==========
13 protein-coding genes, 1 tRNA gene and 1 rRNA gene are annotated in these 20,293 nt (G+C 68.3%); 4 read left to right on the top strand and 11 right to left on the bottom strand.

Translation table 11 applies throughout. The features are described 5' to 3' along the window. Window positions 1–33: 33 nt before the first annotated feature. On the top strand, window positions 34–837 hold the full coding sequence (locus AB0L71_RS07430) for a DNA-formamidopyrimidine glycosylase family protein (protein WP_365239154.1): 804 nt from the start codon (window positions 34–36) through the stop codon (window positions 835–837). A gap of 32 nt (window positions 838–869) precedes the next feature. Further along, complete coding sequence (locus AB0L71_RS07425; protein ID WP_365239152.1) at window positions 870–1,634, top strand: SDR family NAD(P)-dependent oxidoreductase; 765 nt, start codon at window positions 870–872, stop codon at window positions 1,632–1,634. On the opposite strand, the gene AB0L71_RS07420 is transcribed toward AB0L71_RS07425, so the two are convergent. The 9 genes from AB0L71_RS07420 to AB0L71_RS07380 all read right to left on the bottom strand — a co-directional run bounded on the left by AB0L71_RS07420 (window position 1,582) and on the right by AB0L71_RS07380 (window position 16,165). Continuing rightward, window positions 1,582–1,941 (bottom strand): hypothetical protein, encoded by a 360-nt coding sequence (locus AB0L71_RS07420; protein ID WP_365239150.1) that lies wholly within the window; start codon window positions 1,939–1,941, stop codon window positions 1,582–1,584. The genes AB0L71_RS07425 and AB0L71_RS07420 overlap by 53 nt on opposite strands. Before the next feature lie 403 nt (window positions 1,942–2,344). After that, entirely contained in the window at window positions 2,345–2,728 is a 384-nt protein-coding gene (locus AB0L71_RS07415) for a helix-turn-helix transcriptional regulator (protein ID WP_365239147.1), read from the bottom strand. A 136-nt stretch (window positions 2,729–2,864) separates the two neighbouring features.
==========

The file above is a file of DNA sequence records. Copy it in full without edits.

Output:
13 protein-coding genes, 1 tRNA gene and 1 rRNA gene are annotated in these 20,293 nt (G+C 68.3%); 4 read left to right on the top strand and 11 right to left on the bottom strand.

Translation table 11 applies throughout. The features are described 5' to 3' along the window. Window positions 1–33: 33 nt before the first annotated feature. On the top strand, window positions 34–837 hold the full coding sequence (locus AB0L71_RS07430) for a DNA-formamidopyrimidine glycosylase family protein (protein WP_365239154.1): 804 nt from the start codon (window positions 34–36) through the stop codon (window positions 835–837). A gap of 32 nt (window positions 838–869) precedes the next feature. Further along, complete coding sequence (locus AB0L71_RS07425; protein ID WP_365239152.1) at window positions 870–1,634, top strand: SDR family NAD(P)-dependent oxidoreductase; 765 nt, start codon at window positions 870–872, stop codon at window positions 1,632–1,634. On the opposite strand, the gene AB0L71_RS07420 is transcribed toward AB0L71_RS07425, so the two are convergent. The 9 genes from AB0L71_RS07420 to AB0L71_RS07380 all read right to left on the bottom strand — a co-directional run bounded on the left by AB0L71_RS07420 (window position 1,582) and on the right by AB0L71_RS07380 (window position 16,165). Continuing rightward, window positions 1,582–1,941 (bottom strand): hypothetical protein, encoded by a 360-nt coding sequence (locus AB0L71_RS07420; protein ID WP_365239150.1) that lies wholly within the window; start codon window positions 1,939–1,941, stop codon window positions 1,582–1,584. The genes AB0L71_RS07425 and AB0L71_RS07420 overlap by 53 nt on opposite strands. Before the next feature lie 403 nt (window positions 1,942–2,344). After that, entirely contained in the window at window positions 2,345–2,728 is a 384-nt protein-coding gene (locus AB0L71_RS07415) for a helix-turn-helix transcriptional regulator (protein ID WP_365239147.1), read from the bottom strand. A 136-nt stretch (window positions 2,729–2,864) separates the two neighbouring features.